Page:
David Heckner, the state chapter’s president of the American Federation of Teachers — a branch of the AFL-CIO — said the measure had little impact on the group’s membership, even though around 98 percent of members were enrolled in paycheck deductions at the time.
“We lost an insignificant number of members in the K-12 world,” said Heckner, adding most members now funneled their dues through bank drafts or credit cards.
A similar storyline played out in Oklahoma, when the governor signed a bill like the one Michigan had passed a few years prior. But the law never really went into effect, teacher groups in the state told the Tribune, because broad language in the measure made it unenforceable.
“It just kinda faded away,” said Doug Folks, a communications specialist for the Oklahoma Education Association, adding that state lawmakers haven’t appeared to make public attempts to revive the measure since.
Joe Slater, a law professor at the University of Toledo Law School, said district courts usually ruled with unions when they challenge paycheck deduction laws — but federal courts of appeal tended to be more deferential to state legislatures, often ruling that the state had unlimited discretion to differentiate among groups, so long as it wasn’t based on gender, race or religion.
Alabama passed a law in 2011 ending payroll dues for school employees, but the measure spent years tied up in court after the Alabama Education Association challenged it. A U.S. district judge ruled with the association — blocking the measure from taking effect — but the state appealed and won in 2014. The law then went into effect, and union membership slightly declined afterward, according to federal data.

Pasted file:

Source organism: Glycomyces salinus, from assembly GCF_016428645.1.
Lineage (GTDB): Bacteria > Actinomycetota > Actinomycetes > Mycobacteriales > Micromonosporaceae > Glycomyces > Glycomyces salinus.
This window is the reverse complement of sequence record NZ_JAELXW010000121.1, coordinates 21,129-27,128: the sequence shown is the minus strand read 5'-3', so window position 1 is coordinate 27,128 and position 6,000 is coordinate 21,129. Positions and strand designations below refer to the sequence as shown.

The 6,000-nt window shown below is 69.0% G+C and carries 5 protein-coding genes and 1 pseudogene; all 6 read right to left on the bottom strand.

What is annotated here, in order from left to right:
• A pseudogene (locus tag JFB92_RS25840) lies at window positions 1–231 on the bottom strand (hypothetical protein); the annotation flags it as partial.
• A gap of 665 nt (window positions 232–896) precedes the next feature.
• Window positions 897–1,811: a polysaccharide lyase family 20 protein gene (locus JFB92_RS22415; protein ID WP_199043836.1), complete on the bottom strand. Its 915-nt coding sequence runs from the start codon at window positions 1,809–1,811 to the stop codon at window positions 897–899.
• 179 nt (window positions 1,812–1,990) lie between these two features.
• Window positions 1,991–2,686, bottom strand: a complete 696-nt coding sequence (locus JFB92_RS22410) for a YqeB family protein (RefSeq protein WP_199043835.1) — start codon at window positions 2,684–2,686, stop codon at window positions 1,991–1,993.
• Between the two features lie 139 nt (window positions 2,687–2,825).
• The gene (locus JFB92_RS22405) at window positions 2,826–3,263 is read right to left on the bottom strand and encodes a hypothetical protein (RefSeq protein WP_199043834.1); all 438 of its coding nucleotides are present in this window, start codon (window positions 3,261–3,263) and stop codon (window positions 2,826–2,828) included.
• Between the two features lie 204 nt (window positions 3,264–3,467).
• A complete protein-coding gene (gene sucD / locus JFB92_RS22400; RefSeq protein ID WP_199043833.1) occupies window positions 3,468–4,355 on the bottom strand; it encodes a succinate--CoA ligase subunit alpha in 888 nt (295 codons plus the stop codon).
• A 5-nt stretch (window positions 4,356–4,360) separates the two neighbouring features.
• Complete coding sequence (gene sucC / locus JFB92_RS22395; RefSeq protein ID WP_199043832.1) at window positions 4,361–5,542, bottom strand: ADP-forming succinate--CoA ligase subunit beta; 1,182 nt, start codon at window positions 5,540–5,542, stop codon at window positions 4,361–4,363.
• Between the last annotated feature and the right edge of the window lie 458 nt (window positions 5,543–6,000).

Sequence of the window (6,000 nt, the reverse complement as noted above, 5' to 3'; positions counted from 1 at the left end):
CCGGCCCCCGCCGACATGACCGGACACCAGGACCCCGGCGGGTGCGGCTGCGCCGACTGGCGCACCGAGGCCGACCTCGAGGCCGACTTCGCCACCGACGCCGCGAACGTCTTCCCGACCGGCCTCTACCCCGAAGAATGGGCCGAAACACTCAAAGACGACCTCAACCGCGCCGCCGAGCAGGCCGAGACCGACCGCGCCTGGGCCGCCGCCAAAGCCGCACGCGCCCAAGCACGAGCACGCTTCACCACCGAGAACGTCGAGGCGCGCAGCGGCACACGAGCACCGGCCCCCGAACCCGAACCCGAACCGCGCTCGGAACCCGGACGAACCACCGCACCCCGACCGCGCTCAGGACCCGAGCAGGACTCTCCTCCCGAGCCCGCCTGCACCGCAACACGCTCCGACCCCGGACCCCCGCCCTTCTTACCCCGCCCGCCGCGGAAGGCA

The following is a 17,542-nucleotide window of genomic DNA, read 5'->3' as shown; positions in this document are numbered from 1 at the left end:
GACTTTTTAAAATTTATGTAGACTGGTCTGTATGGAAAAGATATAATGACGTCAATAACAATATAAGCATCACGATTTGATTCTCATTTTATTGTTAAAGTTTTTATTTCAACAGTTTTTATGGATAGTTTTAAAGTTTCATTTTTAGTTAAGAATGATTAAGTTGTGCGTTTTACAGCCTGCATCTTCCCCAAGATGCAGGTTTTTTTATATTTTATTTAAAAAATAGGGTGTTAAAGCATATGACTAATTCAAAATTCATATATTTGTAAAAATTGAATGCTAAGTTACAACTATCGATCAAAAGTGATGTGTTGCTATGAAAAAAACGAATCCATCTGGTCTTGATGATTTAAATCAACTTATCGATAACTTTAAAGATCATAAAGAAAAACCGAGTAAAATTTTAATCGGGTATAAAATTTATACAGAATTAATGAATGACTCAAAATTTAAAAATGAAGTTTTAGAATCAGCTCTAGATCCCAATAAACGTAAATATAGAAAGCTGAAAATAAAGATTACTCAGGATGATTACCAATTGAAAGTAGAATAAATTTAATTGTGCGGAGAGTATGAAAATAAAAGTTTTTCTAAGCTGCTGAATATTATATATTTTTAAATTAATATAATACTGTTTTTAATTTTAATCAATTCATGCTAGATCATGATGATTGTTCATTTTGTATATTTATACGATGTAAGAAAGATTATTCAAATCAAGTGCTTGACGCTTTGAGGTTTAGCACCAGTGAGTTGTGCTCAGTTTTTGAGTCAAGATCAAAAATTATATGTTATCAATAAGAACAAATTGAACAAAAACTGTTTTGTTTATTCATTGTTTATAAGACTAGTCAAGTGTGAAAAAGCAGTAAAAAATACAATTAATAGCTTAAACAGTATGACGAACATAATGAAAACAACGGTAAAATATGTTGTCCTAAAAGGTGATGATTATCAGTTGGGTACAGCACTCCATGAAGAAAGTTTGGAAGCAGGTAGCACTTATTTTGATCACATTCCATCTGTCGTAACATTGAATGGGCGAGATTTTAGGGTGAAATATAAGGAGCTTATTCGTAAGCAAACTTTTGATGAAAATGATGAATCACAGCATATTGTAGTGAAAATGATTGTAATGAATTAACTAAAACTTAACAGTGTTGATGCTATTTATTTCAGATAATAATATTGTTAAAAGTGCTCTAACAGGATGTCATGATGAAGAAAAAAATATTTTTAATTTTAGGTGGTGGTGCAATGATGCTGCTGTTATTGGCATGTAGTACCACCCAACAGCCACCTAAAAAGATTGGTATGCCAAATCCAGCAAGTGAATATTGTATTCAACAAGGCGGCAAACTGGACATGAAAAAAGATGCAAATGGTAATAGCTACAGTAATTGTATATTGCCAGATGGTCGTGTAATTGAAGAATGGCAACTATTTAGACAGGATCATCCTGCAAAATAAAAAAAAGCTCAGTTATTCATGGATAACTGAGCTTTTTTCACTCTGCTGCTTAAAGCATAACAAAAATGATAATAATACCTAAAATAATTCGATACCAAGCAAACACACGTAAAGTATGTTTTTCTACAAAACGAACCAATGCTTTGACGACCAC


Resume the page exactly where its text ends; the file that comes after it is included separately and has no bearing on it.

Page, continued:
“What unions have to argue is that there was no rational reason for this distinction,” Slater said. He added that unions in these circumstances typically filed a combination of First Amendment and Equal Protection claims.
Last week, the Texas Senate passed Senate Bill 7 by state Sen. Bryan Hughes, R-Mineola, along a 19-12 vote, with all Democrats and one Republican — state Sen. Robert Nichols, R-Jacksonville, voting against it. The bill would prohibit certain public employees, such as teachers and corrections officers, from using payroll deductions to pay their union or association dues. It would exempt police officers, firefighters, emergency first responders and charitable organizations — a carve-out that's drawn pushback not only from teacher associations but from law enforcement groups that benefit from the exemption.
The House hasn’t yet acted on the legislation — and with less than two weeks left in the special session, it's in doubt whether the lower chamber will move the bill before the clock runs out. State Rep. Byron Cook, R-Corsicana, chairman of the committee that normally handles such bills, had qualms with a similar measure in 2015, and legislation during the regular session that ended in May was never presented in his committee. Cook's office did not respond to the Tribune's request for comment.